departing the coffee giant culver has been with the company for two decades now and he will step down from the current role in october and become an executive adviser until he leaves the company at the end of the year culver's departure is partrestr. and dr. pepper is looking to buy bang energy drink. the deal price for vpx has not been finalized insiders say vpx could be valued at $2 billion. the potential deal could mark the latest in the series of acquisitions by beverage makers buying up smaller brands. and rivian feeling the wrath of some of the customers after pulling the plug on one version
of the pickup truck. the ev maker is eliminating the least expensive trim of the r1t according to the letter on the rivian owners forum. the demand for the truck was less than expected eliminating that model will help rivian deliver vehicles quicker. brian, customers are going to have to pay up they have until september 1st to decide to upgrade to the adventure trim package which is $73,000 or cancel orders all together i imagine if lawyers are in there, they are looking at the contract that they signed for orders i'm sure the company gives themselves that out. if you are expecting to use your i.r.a., you know, benefit, that
will eat it all up >> they recently sent a letter to buyers saying you need to lock in the contract now to lock in that $7,500 tax credit. a lot of the cars are over $80,000. they just had the price increases last year and earlier this year. mary barra told me at the conference, no-knock to anybody. it is easy to design and sell cars it's hard to make them some of the start-ups are figuring that out. >> and their customers >> bertha coombs, thank you. >> yeah. yeah see how much they can deal with. bertha, thank you. let's talk now about semiconductors and american competitiveness in the industry. semiconductors are an issue of national security. washington just passed the chips act to try to bring more semiconductor industry back to the united states from china
and taiwan let's talk about this with gene sheridan gallium. gene, i won't get into the periodic table because i'll get a d or f in that subject tell us about your specific segment of the semiconductor industry why it is important and what this chips act may do for you. >> great question. thanks for having me on, brian it makes gallium chips the last 30 years, the world used silicone chips. we use gallium which makes electricity cleaner and lower costs. the world is operating off fossil fuels and we need to convert from carbon and de decarbonize the world. >> what would be an end use for what you helped make
>> great example is we charge batteries faster with smaller size power supplies to do it charge anything from the smartphone or tablet or laptop three times faster we can charge electric vehicles and other applications these g chips are powering the entire world of electronics. >> what does the chips act mean for you? i did speak with the ceo of the privately held company on the margin of the semiconductor business they make thermostats for semiconductor machines he said it is great, but we thought some of the investment would come regardless. why do we need the government to step in with this money? >> well, the dominant part of the semiconductor manufacturing, including all of the manufacturing we use today is in asia the great thing about gallium chips, you can build them in old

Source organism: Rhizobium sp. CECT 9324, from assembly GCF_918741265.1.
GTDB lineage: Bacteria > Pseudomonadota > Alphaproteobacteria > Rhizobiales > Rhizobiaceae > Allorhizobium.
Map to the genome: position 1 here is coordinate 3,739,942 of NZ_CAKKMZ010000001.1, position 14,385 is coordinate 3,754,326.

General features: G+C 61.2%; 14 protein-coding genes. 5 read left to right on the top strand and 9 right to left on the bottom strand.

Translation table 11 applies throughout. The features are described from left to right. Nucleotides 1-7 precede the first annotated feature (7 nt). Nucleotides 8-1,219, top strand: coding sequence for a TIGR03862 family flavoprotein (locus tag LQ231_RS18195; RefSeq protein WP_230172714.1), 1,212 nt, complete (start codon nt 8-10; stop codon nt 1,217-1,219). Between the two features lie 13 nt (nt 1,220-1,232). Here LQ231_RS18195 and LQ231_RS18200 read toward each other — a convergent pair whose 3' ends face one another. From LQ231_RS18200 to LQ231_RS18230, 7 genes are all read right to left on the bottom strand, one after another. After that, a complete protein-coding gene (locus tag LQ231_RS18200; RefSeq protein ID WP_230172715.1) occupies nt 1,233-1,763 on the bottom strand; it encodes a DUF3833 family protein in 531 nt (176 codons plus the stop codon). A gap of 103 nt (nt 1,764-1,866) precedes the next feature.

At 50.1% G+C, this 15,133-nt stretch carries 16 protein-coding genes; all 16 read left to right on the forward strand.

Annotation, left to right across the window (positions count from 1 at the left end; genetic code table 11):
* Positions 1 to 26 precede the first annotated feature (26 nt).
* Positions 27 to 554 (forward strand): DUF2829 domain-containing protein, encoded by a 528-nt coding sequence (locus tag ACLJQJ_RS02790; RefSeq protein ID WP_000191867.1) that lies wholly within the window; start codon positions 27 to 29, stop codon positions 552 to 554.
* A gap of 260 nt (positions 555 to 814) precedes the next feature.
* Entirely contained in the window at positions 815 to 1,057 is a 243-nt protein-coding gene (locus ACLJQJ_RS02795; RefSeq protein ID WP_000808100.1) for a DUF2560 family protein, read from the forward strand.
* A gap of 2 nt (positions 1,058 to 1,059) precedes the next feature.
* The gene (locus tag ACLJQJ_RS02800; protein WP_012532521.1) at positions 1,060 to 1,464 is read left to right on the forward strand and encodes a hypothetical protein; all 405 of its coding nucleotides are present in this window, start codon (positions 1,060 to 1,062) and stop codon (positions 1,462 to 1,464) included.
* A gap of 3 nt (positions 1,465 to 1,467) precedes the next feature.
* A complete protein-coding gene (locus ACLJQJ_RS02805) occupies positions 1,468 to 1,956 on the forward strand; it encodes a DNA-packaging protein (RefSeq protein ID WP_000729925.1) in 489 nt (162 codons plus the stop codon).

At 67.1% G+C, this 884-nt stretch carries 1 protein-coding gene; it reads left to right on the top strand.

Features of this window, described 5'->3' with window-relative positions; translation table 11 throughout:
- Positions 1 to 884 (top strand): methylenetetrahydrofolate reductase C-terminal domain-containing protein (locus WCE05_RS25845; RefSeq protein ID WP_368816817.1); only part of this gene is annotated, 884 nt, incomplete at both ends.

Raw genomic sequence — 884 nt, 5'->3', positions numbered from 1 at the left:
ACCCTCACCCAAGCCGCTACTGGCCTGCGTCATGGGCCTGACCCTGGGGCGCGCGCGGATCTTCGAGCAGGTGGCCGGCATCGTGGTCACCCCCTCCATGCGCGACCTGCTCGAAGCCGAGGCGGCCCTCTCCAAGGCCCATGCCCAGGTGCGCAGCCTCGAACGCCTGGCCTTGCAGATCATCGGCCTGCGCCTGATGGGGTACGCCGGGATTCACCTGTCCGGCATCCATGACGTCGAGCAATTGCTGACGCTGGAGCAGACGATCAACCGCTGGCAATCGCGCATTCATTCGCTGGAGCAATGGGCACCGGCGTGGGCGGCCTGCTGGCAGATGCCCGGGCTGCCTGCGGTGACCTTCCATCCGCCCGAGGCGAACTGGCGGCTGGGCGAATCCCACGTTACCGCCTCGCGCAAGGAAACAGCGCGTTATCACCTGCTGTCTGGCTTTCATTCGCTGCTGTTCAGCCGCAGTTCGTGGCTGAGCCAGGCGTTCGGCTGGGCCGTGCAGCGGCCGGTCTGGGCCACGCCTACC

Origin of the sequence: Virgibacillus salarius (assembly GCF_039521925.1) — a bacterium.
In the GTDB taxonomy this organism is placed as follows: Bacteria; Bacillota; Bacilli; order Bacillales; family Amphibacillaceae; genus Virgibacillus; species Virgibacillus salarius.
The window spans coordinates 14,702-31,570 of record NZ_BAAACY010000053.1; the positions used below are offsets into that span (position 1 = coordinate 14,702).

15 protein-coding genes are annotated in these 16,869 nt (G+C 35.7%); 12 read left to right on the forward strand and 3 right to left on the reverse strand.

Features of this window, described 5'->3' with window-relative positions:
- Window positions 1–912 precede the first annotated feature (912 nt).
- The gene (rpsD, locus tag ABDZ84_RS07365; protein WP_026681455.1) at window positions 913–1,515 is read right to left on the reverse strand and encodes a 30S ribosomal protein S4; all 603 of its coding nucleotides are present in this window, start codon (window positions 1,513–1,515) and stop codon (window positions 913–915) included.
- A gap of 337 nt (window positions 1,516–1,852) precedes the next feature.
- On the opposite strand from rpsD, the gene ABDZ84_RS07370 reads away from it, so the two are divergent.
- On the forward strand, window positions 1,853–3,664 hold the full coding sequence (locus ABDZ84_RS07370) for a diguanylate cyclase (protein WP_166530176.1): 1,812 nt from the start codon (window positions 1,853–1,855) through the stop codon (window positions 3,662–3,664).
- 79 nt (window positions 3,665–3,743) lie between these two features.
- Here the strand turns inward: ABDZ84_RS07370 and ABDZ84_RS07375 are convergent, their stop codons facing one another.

silicone factories with modest investment to increase capacity. in the united states, there are 45 older silicon fabs that don't have a great future. with the chips act, we can convert them to gall they meet two needs if we transition from fossil fuel to electricity. >> i love the idea of making it here it is critical stuff we know that tension between taiwan and china and what is happening there. we know the supply chain lockdowns in china we need that here, but can we find the people? if you build it, will they come? >> well, i tell you, having grown up in the silicon valley area and in what we call southern california, there is a lot of talent here there is a lot of hunger to innovate and sell them and build them as you said on the earlier
segment. there is talent to tap into to make this manufacturing and bring semiconductor manufacturing back onshore >> yeah. that's the thing you build the factory and fab and you need to find the people. do you feel like right now, gene, even with the chips act, that america and i hope you say yes because i'm a california kid, too can america be competitive with this or will taiwan or china beat us because their labor costs and sometimes forced labor will have the upper hand >> you know, semiconductors have a lot of automation. the labor content is modest. i think it is more about control and technical skill. there is an important labor content. if you run the numbers, the labor content is small that will not be a problem with the cost competitiveness
>> gene sheridan some positive things let's hope they play out we hope they do for the country and your company and the industry gene sheridan, thank you for getting up early have a great day i appreciate it. coming up here on "worldwide exchange." it is your exclusive weekly look of the stock buys by company insiders this week is cool. there is one common thread among three of the top five companies. we'll show you coming up. as we head to break. top headlines. europe's regulator facing internal concerns over legislation designed to take on big tech eu members are growing worried over how the new rules will be enforced when they take hold next year. including the big tech group seeking to undermine them through legal action. fisker looking to grow an amid demand. it may move beyond the 50,000